Apr 18, 2011
Six Months Jail Over for SpeakYourMind author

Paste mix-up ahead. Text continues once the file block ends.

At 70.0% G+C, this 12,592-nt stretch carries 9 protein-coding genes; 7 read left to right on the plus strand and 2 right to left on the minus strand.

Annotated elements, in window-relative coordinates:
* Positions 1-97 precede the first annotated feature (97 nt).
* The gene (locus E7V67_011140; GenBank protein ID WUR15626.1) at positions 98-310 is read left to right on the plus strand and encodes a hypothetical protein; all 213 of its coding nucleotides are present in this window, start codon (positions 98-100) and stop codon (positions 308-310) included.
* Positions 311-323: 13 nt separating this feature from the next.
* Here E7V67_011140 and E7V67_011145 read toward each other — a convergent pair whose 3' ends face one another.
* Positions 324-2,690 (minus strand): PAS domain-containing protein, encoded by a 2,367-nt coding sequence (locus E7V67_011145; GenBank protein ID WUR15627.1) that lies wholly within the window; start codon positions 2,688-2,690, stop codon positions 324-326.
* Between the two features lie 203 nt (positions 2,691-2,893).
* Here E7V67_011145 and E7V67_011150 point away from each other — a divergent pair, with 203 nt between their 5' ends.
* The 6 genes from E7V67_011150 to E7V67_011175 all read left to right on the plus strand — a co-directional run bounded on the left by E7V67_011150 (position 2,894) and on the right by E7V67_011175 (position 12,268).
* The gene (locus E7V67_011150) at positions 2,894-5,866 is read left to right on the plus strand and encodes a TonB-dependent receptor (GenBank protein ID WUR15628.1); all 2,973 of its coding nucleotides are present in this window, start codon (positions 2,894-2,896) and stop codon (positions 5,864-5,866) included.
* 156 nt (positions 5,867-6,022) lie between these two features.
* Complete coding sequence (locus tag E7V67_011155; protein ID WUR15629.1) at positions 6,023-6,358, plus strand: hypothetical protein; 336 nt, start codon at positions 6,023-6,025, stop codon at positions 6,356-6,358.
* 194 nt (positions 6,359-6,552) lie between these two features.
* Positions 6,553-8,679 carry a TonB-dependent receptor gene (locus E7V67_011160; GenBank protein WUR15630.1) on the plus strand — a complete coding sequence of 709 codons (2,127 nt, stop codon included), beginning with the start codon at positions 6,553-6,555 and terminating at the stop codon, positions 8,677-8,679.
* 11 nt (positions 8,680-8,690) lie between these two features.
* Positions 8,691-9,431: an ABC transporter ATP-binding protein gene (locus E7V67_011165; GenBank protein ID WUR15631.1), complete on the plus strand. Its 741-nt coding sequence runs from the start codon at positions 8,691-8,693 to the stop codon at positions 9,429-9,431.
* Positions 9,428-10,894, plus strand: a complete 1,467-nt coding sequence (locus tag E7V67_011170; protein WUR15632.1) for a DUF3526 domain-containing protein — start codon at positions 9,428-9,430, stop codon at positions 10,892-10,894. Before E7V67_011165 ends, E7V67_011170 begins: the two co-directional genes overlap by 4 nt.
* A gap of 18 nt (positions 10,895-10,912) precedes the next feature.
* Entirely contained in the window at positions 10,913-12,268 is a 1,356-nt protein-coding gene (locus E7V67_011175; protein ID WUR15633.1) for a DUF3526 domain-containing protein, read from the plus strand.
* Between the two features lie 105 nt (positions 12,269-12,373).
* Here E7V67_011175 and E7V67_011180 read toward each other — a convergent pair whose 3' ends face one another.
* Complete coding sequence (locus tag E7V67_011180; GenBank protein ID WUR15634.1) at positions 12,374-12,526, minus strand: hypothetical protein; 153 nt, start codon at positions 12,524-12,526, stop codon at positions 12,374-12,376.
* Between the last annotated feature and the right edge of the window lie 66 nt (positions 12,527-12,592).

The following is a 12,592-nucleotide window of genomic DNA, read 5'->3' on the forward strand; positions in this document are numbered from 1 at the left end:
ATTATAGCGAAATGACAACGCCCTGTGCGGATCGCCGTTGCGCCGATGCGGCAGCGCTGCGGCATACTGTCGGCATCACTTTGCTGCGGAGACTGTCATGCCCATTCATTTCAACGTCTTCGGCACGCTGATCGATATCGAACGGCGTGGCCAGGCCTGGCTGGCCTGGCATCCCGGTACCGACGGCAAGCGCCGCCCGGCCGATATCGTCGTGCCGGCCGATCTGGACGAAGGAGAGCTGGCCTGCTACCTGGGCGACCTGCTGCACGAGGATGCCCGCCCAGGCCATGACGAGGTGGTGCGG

Six months’ prison over for SpeakYourMind author. Getting out was always easier than getting in. That’s one big difference between volunteer visitors and the inmates. Tomorrow I’ll be going in through the check-points and all the steel gates, down the long corridors and past the cages to my ‘classroom’ for the last time this ‘term’. It was an idea that had been burying away into my mind for a while and it was this time last year when I made the first approach to Verona Sociale – a voluntary organisation that also covers Progetto Carcere an organisation that oversees a range of activities inside Verona’s prison at Montorio. Things take time where officialdom is concerned but by the end of October the papers and authorisations were all in place. I was going to teach a group of inmates English. The wonderful thing is that it worked. I’ve been asked by the organisers to stop for ‘administrative’ reasons but I can honestly say that all of us are very sorry that this has reached its end. The group of participants – all male – have been great to teach: they’ve taken things seriously from the start and have always been courteous, positive, and good-humoured – far more than could be reasonably expected given the circumstances. Whether they enrolled on the course simply to break the monotony – inmates spend twenty-two hours a day in their cells – or to take the opportunity to learn a new skill soon became irrelevant: no-one turned up just to pass the time of day and the rewards I got as a teacher have been huge. As in any teaching situation, your first job is to establish a sense of ‘group’ and of a shared objective – everyone is on the same side working towards a common aim. This could have been much harder to achieve than actually turned out – this wasn’t a group of friends or colleagues and what they all had in common was not a consequence of choice. Most were beginners – three or four zero-beginners and another five or six who had a smattering of English. Two had a bit more English behind them – one a Libyan with a brother in the US, and another Italian in his late thirties. Later in the course a young Pole joined – he has a girlfriend in the States and his English is pretty fluent. In just under forty lessons (two one-hour lessons a week) we have managed to complete the first course-book; something that classes in far more favourable conditions don’t always manage. We have quite an interesting nationality mix – apart from the Libyan and the Pole, there were two young men from Morocco (one of whom dropped out over Christmas – one of three ‘desertions’ during the course, including one who was released) - and a young German who spoke no Italian and was seriously disorientated but who was taken under everyone’s wing (including many of the guards) in an admirable and moving way. The young Moroccan in particular has been a brilliant student and he is rightly pleased with himself. He’s told me that now he can add some English to his French and Italian he plans to get a job in tourism when he returns to the outside world. I suppose everyone who does any kind of voluntary work hopes that this kind of result can happen – the chance to make a single real difference to someone’s life. Two others told me last lesson that they are hoping to be released soon and asked if they could carry on at our school later – it would be a shame to get so far and then have to stop. Of course – students need a certain type of resilience and humour – more than is normally called for in English classrooms. “What time do you get up / have breakfast etc?” inspire no curiosity (the fact they eat rice five times a week for lunch doesn’t make questions about meals and food all that interesting either.) “Where do you go after lessons?” “What do you do in the evenings / weekends?” – all the standard kinds of elementary questions are sadly pointless, as are most questions related to their jobs or even homes (some have had theirs confiscated by Court). Despite all this - and the fact that we are in a classroom with no pictures or the things you’d normally have (and with windows ten feet up the walls) the classroom dynamics are just the same as they could be in any classroom anywhere. “Marco” is Marco and “Ali” is Ali – but from outside all these people are, to too many of us, often just “Prisoners”.